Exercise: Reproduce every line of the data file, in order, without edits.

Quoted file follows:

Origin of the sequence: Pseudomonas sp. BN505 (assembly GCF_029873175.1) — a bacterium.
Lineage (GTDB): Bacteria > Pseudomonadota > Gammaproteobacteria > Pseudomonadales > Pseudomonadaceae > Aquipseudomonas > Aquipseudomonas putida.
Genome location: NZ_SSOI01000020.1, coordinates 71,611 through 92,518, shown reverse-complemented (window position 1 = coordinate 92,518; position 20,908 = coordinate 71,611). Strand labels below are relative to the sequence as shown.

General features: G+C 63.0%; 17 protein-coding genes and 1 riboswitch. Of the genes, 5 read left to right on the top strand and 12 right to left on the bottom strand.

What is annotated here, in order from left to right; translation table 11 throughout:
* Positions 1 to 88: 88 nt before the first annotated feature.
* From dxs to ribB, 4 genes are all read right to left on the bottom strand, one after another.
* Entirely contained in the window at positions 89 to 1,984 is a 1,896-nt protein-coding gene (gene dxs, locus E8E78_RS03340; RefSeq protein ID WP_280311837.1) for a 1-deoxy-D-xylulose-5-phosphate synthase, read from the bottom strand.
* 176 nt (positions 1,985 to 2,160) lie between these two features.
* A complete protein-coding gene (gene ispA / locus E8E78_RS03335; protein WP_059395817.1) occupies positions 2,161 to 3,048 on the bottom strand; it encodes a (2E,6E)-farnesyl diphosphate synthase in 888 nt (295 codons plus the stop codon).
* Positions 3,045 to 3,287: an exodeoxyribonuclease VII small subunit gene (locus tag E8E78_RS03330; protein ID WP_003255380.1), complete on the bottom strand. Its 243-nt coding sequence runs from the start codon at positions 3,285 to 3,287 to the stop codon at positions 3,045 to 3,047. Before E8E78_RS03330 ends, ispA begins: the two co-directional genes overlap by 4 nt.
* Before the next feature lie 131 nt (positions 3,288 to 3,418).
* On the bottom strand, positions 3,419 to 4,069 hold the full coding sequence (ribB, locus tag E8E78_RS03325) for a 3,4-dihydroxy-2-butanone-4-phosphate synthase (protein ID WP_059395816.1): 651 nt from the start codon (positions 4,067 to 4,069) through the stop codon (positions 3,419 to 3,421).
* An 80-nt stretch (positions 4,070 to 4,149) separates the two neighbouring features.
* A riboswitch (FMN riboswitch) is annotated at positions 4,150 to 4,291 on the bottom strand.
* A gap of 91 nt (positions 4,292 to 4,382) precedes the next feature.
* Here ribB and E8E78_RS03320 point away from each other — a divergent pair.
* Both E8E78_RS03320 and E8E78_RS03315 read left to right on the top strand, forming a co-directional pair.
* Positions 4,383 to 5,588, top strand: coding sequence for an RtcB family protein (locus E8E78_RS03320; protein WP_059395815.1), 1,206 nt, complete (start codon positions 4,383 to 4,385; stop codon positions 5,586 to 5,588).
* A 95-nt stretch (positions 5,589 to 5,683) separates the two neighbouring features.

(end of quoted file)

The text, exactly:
Origin of the sequence: Pseudomonas sp. BN505 (assembly GCF_029873175.1) — a bacterium.
Lineage (GTDB): Bacteria > Pseudomonadota > Gammaproteobacteria > Pseudomonadales > Pseudomonadaceae > Aquipseudomonas > Aquipseudomonas putida.
Genome location: NZ_SSOI01000020.1, coordinates 71,611 through 92,518, shown reverse-complemented (window position 1 = coordinate 92,518; position 20,908 = coordinate 71,611). Strand labels below are relative to the sequence as shown.

General features: G+C 63.0%; 17 protein-coding genes and 1 riboswitch. Of the genes, 5 read left to right on the top strand and 12 right to left on the bottom strand.

What is annotated here, in order from left to right; translation table 11 throughout:
* Positions 1 to 88: 88 nt before the first annotated feature.
* From dxs to ribB, 4 genes are all read right to left on the bottom strand, one after another.
* Entirely contained in the window at positions 89 to 1,984 is a 1,896-nt protein-coding gene (gene dxs, locus E8E78_RS03340; RefSeq protein ID WP_280311837.1) for a 1-deoxy-D-xylulose-5-phosphate synthase, read from the bottom strand.
* 176 nt (positions 1,985 to 2,160) lie between these two features.
* A complete protein-coding gene (gene ispA / locus E8E78_RS03335; protein WP_059395817.1) occupies positions 2,161 to 3,048 on the bottom strand; it encodes a (2E,6E)-farnesyl diphosphate synthase in 888 nt (295 codons plus the stop codon).
* Positions 3,045 to 3,287: an exodeoxyribonuclease VII small subunit gene (locus tag E8E78_RS03330; protein ID WP_003255380.1), complete on the bottom strand. Its 243-nt coding sequence runs from the start codon at positions 3,285 to 3,287 to the stop codon at positions 3,045 to 3,047. Before E8E78_RS03330 ends, ispA begins: the two co-directional genes overlap by 4 nt.
* Before the next feature lie 131 nt (positions 3,288 to 3,418).
* On the bottom strand, positions 3,419 to 4,069 hold the full coding sequence (ribB, locus tag E8E78_RS03325) for a 3,4-dihydroxy-2-butanone-4-phosphate synthase (protein ID WP_059395816.1): 651 nt from the start codon (positions 4,067 to 4,069) through the stop codon (positions 3,419 to 3,421).
* An 80-nt stretch (positions 4,070 to 4,149) separates the two neighbouring features.
* A riboswitch (FMN riboswitch) is annotated at positions 4,150 to 4,291 on the bottom strand.
* A gap of 91 nt (positions 4,292 to 4,382) precedes the next feature.
* Here ribB and E8E78_RS03320 point away from each other — a divergent pair.
* Both E8E78_RS03320 and E8E78_RS03315 read left to right on the top strand, forming a co-directional pair.
* Positions 4,383 to 5,588, top strand: coding sequence for an RtcB family protein (locus E8E78_RS03320; protein WP_059395815.1), 1,206 nt, complete (start codon positions 4,383 to 4,385; stop codon positions 5,586 to 5,588).
* A 95-nt stretch (positions 5,589 to 5,683) separates the two neighbouring features.